One thing I think is important is developing "an eye". I like the phrase "the gentle eye" which is the title of a book by Jane Bown. I have to be relaxed to see photos I want to take - to empty my head of too many pre-conceived notions and just "see". We have to process what we see, mostly, like the words you're reading now. That extends to all objects our eyes encounter - roof, tree, television aerial, chimney etc. All these things make a composition, and that's not really important in everyday life. If there's too much going on in one's head we don't see 'the picture'.
As I started creating sets of photgraphs part of that uniqueness of individual images was lost to me and I started looking for photographs in themes. I found it slightly annoying that I tended not to get into a 'photographer's trance', but it was probably because I was more conciously looking for images that would match with others (whether or not I'd already taken the others yet). But there is some advantage to working within frameworks. I once read a scientific article on "The generation of Hepplewhite -style chair-back designs" and the author argued that working within a set of rules enabled the chairmakers to be more creative than starting with a blank canvas. I'm not totally sure about that argument, but I do think that a set of photographs within a framework can be more powerful than a single image.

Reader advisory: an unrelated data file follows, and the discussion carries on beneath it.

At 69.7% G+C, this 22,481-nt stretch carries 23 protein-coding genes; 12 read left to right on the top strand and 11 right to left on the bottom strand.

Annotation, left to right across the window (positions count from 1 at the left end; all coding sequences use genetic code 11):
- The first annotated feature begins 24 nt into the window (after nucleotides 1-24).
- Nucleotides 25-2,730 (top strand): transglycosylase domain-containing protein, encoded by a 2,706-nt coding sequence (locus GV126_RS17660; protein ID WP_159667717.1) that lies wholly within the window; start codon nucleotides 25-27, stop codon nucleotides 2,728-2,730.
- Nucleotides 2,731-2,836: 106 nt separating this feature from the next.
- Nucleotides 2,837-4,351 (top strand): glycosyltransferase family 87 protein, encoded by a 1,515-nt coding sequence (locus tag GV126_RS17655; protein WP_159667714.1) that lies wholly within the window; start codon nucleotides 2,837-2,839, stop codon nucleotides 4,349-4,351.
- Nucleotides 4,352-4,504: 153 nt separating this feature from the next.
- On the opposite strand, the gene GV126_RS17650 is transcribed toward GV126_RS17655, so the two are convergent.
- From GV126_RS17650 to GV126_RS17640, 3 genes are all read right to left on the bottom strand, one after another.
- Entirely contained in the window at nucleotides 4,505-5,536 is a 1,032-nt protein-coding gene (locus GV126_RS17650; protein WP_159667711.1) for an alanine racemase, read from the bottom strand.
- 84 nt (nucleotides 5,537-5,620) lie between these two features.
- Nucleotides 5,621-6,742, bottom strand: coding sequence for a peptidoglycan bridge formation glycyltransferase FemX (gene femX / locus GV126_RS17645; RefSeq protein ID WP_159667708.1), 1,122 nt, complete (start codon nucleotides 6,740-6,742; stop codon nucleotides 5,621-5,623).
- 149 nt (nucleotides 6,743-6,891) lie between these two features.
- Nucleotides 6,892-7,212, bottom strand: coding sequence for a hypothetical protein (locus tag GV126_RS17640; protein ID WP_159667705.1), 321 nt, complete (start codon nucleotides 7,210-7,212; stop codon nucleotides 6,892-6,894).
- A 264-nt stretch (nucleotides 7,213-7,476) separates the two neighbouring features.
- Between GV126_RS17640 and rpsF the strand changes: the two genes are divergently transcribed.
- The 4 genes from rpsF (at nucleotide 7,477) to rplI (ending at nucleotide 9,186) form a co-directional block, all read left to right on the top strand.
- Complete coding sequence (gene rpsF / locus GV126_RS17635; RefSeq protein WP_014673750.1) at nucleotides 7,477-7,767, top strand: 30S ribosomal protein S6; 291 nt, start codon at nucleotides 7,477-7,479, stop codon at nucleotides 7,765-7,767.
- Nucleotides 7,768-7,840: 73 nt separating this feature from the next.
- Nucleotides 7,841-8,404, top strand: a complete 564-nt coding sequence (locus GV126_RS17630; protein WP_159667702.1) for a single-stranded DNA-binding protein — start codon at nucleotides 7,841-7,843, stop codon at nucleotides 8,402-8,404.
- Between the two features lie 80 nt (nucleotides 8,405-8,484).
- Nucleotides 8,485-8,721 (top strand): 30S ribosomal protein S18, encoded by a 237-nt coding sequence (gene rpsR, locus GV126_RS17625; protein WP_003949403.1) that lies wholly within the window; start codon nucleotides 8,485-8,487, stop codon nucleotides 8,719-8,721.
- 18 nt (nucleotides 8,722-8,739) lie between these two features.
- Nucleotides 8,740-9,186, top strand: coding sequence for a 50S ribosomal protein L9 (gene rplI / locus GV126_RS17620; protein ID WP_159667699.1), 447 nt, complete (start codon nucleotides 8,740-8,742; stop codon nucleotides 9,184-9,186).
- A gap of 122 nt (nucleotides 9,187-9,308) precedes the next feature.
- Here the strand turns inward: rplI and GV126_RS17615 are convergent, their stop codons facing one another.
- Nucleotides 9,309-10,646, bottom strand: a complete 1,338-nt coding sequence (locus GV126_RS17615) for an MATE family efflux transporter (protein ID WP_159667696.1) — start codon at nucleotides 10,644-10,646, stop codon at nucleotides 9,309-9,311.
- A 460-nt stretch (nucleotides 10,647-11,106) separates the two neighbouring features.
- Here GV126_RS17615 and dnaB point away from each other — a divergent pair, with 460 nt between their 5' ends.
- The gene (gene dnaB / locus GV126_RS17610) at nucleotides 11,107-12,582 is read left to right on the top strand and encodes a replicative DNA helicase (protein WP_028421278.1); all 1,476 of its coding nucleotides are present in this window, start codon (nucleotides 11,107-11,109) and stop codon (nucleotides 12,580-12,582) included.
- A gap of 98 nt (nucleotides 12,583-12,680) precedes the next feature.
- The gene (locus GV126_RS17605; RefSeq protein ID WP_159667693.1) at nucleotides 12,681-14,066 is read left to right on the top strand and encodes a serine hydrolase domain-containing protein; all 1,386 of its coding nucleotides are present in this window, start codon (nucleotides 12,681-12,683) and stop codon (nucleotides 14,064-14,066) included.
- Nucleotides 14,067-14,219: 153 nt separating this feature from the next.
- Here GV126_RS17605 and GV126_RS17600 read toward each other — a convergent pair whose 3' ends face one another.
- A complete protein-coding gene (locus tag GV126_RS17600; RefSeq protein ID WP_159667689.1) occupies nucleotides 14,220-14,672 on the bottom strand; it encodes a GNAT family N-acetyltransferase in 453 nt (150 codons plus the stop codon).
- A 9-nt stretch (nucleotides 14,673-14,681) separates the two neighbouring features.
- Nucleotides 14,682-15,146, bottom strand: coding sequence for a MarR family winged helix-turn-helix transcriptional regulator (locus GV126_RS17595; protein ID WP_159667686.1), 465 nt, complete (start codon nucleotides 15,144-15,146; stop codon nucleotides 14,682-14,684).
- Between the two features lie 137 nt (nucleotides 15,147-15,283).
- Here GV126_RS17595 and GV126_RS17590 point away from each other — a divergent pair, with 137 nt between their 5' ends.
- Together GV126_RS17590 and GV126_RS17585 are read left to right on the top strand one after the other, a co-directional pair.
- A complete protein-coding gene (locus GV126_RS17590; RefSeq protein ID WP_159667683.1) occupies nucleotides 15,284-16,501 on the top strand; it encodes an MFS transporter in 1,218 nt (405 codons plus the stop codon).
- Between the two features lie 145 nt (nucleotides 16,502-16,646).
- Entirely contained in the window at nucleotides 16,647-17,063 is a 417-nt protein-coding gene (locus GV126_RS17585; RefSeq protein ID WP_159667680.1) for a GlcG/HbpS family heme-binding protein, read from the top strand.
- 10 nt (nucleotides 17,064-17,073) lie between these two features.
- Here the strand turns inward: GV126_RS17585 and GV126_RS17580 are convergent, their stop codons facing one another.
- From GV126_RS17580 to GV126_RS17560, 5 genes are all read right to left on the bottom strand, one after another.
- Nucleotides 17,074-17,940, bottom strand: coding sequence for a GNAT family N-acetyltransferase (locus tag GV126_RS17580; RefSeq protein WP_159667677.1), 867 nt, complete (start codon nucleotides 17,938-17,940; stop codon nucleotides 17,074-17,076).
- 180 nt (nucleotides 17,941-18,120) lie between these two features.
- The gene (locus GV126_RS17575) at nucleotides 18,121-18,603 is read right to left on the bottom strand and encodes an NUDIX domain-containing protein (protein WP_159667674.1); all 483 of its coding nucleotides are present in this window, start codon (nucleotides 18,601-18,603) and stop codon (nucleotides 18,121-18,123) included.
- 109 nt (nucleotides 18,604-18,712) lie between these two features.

It also means that there are more times that I can leave a camera behind and look at the real world rather than checking how it looks through a lens.